Before I start sharing stories, let me explain a bit about autism:
A new study has been published on Autism stating that rather than 1 in every 150 US kids being autistic, it's really more like 1 in 91-- and about 1 in 58 boys, according to new figures released in October, 2009.
There's a website called Autism Speaks that is one of many that is trying to educate the public on the signs and symptoms of autism, which is where I'm getting some of this information. Other parts are from my own personal experience with raising two children with the disorder.
Autism is a neurological disorder that impairs a person's ability to communicate and relate to others. It is also associated with rigid routines and repetitive behaviors, such as obsessively arranging objects or following very specific routines. To put it plainly, those with autism have trouble communicating in a meaningful and/or appropriate way (among other things). They must be taught things that most people know instinctively, or pick up easily.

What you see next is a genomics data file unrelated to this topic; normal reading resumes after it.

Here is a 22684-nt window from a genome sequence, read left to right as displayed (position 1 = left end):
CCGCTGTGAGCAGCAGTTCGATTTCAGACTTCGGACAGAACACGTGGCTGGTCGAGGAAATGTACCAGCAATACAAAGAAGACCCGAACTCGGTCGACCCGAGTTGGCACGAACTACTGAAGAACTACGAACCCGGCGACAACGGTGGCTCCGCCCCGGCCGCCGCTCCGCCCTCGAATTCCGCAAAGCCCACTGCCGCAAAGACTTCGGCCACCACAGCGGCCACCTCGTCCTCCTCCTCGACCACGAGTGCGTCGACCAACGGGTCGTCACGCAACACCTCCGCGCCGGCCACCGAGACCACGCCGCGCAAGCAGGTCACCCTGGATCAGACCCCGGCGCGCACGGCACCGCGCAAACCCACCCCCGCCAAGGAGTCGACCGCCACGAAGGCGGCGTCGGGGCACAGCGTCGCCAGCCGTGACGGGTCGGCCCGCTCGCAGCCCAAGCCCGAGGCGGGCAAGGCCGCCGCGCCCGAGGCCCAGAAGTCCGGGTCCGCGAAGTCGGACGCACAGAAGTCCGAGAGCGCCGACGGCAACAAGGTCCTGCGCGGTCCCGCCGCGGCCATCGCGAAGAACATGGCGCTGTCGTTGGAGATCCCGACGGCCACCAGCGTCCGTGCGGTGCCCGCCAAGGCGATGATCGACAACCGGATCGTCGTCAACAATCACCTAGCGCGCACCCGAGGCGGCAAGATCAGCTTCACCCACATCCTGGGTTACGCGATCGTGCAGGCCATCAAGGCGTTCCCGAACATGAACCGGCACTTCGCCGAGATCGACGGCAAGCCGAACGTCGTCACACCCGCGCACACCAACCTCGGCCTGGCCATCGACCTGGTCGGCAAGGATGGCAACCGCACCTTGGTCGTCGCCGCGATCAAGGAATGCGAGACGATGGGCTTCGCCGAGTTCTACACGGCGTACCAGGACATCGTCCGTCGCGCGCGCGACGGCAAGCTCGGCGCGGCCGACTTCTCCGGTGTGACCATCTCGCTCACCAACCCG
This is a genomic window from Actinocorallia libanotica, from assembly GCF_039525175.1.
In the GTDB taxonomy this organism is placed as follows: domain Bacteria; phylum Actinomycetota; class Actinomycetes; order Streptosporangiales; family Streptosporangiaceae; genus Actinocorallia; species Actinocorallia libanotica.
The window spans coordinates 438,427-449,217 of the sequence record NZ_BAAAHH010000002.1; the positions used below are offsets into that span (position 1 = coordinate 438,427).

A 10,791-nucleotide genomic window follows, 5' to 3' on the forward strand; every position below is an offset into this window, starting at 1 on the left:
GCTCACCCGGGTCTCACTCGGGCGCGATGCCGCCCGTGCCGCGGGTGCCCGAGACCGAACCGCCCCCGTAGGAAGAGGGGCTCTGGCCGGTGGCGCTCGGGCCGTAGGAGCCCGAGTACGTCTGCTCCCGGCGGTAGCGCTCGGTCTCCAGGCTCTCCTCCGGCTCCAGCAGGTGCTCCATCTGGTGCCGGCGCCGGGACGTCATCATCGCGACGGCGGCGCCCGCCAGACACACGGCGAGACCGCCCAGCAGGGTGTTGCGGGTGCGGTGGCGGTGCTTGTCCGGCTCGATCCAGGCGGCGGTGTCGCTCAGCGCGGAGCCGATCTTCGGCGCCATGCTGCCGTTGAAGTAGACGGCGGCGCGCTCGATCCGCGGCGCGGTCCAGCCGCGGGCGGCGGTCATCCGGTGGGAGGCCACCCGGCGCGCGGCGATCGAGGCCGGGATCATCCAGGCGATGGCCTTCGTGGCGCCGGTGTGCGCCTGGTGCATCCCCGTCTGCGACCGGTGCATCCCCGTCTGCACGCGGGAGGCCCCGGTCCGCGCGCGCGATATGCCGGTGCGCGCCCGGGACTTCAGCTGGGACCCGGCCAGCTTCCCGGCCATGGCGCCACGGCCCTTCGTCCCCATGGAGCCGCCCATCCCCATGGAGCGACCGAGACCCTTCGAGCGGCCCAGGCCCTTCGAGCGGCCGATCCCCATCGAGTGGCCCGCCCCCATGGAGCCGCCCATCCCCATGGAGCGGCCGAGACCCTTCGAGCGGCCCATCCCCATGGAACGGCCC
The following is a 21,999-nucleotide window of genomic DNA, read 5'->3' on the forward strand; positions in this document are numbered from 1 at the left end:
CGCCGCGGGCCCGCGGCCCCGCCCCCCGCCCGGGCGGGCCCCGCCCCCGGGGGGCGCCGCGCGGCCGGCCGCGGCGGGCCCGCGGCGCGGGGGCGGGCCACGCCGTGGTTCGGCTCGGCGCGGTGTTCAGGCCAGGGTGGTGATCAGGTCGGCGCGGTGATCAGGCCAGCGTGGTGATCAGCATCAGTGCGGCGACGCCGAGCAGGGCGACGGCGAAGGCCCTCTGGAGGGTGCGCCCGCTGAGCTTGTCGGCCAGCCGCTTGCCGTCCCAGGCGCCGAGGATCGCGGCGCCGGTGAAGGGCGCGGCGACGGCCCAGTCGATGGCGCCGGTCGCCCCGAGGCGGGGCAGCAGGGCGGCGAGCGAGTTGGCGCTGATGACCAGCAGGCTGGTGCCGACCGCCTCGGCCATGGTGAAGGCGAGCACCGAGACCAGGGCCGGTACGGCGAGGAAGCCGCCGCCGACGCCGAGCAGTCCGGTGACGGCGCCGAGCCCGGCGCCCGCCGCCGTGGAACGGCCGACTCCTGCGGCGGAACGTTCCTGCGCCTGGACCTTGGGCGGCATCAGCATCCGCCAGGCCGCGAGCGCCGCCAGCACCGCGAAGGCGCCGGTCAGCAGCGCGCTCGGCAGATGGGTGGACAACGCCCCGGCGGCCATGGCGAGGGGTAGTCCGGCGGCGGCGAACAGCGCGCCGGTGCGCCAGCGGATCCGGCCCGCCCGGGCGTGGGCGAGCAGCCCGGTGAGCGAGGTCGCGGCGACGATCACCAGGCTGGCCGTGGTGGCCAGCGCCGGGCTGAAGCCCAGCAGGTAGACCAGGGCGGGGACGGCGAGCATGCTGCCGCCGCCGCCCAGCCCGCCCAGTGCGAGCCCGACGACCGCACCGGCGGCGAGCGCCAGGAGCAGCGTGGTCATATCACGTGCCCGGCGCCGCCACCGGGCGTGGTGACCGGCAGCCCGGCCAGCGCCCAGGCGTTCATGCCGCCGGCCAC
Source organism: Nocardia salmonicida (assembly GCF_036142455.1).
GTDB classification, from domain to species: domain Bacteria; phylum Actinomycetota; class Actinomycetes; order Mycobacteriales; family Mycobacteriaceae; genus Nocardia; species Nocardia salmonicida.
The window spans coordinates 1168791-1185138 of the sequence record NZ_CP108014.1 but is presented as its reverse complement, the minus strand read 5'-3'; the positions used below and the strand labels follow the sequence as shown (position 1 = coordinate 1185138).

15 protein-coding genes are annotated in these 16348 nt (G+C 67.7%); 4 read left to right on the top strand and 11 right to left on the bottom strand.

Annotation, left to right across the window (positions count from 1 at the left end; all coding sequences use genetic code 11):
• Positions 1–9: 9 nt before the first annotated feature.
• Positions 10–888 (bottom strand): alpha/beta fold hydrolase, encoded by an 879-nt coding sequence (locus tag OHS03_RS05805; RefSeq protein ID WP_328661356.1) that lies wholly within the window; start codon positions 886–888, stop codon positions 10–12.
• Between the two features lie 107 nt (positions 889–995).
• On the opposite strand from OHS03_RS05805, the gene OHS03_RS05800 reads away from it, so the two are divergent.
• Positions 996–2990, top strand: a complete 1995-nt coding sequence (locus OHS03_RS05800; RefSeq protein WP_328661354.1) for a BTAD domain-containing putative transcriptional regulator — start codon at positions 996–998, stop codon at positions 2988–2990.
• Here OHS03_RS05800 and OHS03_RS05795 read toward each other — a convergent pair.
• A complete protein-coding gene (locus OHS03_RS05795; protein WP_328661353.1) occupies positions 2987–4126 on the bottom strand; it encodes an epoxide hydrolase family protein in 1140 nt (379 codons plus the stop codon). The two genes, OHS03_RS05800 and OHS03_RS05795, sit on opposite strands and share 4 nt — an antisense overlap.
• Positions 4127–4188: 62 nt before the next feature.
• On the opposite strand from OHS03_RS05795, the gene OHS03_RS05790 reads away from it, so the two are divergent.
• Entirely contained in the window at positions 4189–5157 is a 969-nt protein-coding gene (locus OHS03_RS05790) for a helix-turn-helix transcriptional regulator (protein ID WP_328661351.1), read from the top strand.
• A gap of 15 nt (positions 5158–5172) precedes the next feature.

It is more common than pediatric cancer, diabetes, and AIDS combined. It occurs in all racial, ethnic, and social groups and is four times more likely to strike boys than girls...and yet I have 2 daughters with different degrees of autism.
My eldest is a parrot and absolutely won't stop talking, even when it's extremely inappropriate. She has Asperger's Syndrome (AS), which is more commonly called "High-functioning autism". She's absolutely brilliant in some areas, and like most autistics, really lacking in others. She was reading by the time she was 2 years old, but is obsessive-compulsive on top of her other diagnoses (she has 5 now).
On the other hand, my youngest, who is now 14, still does not speak or communicate in a way that most people can understand. She would be called a more typical autistic. It's heartbreaking to look at videos of when she was very young and see the way that she used to look at us when we talked to her, smile at us and play with us like any normal child would. It scares us to know that she may never be able to talk or interact with others properly. She may never be able to be on her own. What will happen to her when we're gone? How do we cope...?
Last edited by genkicoll on Wed Nov 12, 2014 5:22 pm; edited 1 time in total